It's true. I couldn't put it down. I know that's totally chiché. Maybe a small part of my interest was the fact that I had a personal relationship with these people. After all, rarely do we get to hear such raw, unveiled stories from people we haven't known our whole lives. But it wasn't just about hearing the dirt on people I knew. Anyone who reads this book will feel as if they intimately know Matt and Joceyln. I thought a story about a MS diagnosis would be a total downer, but Matt is funny, and somehow he makes you happy through a very sad story. I felt the impact he conveyed as he shared his story, but I never felt sorry for him. The journey to his diagnosis was rough, but Matt is almost as strong as his wife, and (spoiler alert), together, they have made a wonderful life, despite Matt's tragic disease. 

Although Teddy's picture adorns the cover of Matt's book, I kept waiting for him to make an appearance as I read. I had to wait a long time.

I contacted Matt after I'd finished the book and asked if I could interview him for the well minded blog. He was happy to oblige. 

WM: Matt, I read "The Dog Story" about your journey to a diagnosis. While, initially, it doesn't seem to be a book about a dog, I walked away with the feeling that while your childhood dog helped you find your identity growing up, Teddy has helped you find your identity to live your best life with MS. Is that the message you intended?

 Photo courtesy of Matt Cavallo.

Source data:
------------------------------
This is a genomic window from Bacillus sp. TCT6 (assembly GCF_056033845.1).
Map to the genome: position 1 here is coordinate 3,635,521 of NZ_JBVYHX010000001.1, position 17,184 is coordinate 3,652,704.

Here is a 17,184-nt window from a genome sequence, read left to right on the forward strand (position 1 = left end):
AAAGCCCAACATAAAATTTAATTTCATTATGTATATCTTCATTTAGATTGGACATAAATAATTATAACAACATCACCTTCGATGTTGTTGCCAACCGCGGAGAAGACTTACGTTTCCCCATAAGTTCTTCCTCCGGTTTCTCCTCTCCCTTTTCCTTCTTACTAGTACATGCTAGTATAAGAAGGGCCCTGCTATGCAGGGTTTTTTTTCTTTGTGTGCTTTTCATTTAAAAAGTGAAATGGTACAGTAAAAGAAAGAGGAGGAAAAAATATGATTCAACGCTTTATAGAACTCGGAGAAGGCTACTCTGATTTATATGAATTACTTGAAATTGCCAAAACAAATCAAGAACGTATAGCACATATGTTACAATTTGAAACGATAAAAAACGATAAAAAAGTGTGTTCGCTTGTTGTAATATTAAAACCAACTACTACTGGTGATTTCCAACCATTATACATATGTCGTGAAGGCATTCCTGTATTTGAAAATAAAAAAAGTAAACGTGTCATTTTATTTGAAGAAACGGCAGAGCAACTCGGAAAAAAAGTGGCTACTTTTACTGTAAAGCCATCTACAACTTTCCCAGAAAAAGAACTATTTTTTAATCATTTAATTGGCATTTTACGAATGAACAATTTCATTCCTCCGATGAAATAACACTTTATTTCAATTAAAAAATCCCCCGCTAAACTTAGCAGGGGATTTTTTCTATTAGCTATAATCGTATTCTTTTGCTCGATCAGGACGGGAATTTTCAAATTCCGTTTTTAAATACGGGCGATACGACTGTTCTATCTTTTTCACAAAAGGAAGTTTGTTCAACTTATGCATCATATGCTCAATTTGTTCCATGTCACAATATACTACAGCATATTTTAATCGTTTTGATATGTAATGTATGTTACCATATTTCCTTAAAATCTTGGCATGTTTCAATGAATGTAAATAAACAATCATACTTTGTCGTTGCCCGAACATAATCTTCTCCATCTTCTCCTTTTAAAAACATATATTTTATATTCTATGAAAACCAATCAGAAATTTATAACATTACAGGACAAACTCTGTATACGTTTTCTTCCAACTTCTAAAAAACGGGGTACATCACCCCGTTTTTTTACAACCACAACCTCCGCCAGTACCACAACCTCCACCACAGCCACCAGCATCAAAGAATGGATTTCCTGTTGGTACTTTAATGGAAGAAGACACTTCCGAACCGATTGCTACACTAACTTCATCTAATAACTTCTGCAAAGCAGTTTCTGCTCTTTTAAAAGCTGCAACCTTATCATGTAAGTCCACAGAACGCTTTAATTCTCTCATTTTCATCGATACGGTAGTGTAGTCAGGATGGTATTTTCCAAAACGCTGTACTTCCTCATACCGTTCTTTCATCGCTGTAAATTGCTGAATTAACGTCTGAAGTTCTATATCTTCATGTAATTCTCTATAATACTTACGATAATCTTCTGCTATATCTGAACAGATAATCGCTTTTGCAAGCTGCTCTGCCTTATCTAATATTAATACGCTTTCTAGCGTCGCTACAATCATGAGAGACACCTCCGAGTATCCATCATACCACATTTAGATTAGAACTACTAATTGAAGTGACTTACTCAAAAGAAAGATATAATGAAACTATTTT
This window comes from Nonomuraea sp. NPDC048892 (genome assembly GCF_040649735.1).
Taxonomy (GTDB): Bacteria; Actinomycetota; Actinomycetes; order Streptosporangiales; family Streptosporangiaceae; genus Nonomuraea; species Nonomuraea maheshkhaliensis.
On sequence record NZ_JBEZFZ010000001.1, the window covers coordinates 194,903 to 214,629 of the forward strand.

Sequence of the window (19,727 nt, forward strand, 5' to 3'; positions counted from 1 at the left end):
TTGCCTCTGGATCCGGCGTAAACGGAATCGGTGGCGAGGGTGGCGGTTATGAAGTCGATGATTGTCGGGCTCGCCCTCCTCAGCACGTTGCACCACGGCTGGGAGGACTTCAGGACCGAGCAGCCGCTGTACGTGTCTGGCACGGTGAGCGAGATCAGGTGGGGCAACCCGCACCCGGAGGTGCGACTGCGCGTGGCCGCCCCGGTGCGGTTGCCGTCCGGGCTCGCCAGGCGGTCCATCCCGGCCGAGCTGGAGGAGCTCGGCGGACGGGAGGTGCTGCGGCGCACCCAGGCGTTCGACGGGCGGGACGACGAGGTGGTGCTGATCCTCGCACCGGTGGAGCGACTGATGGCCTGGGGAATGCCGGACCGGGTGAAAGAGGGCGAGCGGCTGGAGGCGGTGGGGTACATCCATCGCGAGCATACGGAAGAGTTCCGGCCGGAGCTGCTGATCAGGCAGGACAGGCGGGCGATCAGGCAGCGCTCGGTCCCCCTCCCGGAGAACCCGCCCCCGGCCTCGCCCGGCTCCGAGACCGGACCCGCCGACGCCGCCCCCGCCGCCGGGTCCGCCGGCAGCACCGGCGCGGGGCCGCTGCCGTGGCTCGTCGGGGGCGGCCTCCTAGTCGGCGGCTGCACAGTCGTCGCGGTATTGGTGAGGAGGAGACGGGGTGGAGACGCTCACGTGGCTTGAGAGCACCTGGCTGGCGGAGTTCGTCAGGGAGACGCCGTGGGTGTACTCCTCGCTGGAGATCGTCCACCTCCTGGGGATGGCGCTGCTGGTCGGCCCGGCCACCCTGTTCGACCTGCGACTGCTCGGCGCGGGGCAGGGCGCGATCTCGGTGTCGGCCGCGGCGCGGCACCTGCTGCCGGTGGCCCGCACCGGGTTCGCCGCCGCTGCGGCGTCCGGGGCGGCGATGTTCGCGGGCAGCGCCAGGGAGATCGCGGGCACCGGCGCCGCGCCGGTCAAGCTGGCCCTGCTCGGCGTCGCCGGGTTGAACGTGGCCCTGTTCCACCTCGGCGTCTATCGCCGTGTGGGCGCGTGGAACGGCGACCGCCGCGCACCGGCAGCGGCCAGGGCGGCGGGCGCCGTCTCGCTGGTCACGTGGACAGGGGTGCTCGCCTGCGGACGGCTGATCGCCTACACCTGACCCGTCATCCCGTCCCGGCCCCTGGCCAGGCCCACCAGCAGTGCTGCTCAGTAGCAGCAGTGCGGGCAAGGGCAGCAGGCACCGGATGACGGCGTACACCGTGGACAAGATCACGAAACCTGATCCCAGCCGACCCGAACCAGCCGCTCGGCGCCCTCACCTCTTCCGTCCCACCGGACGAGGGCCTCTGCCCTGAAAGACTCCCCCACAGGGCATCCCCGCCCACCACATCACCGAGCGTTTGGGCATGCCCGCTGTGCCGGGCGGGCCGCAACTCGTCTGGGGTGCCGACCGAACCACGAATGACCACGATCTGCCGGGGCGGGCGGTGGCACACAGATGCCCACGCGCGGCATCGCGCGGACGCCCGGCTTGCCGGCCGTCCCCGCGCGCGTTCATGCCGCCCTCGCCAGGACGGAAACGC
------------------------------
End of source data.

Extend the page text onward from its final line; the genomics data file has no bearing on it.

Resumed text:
Photo courtesy of Matt Cavallo.

MC: That is a great observation, Kristen. I definitely believe that Teddy has not only helped me cope with my diagnosis, but has also helped me live my best life. The title of the book is a bit misleading. "The Dog Story" is not the story of a dog, rather it refers to how I got my dog. A major theme throughout the book is timing. Getting a dog was a debate my wife, Jocelyn, and I had over and over again during the beginning of our relationship and into the early years of our marriage. While I am a dog person and have had a dog my entire life, she never really connected with dogs. To her the timing was never right. We had major life events like getting married, graduating from college or moving to Boston, and a dog was not in those plans.

Then, in the midst of those plans, I had this major health event where I lost the functionality of my legs and got diagnosed with MS. A month after my diagnosis was my 29th birthday. On that birthday, I was handed a present, and it was a book. When I tore the wrapping paper off, looking back at me was a book about dog breeds with a soft-coat wheaten terrier on the cover. I opened the inside cover and there was a handwritten note, saying that a litter had been born, and I was getting a male from the litter.

At that moment, my heart dropped. Now the timing was right to get a dog? I could barely walk on my own and had just been diagnosed with a chronic illness. How was I going to walk and take care of a dog? I wanted to thank Jocelyn and tell her that while I really appreciated the present, that I couldn't possibly raise a dog at this time.

Then, I realized that the timing could not have been more right. At that point in my life, I needed a dog more than ever. Getting Teddy was a major turning point in me starting a new chapter of my life as a man with a chronic illness. I promised Jocelyn that day that no matter what was happening with my MS, that I would walk the dog twice a day. It's been eight years now and I've kept that promise.

WM: Can you tell me more about your relationship with Teddy?

 Photo courtesy of Matt Cavallo.

Photo courtesy of Matt Cavallo.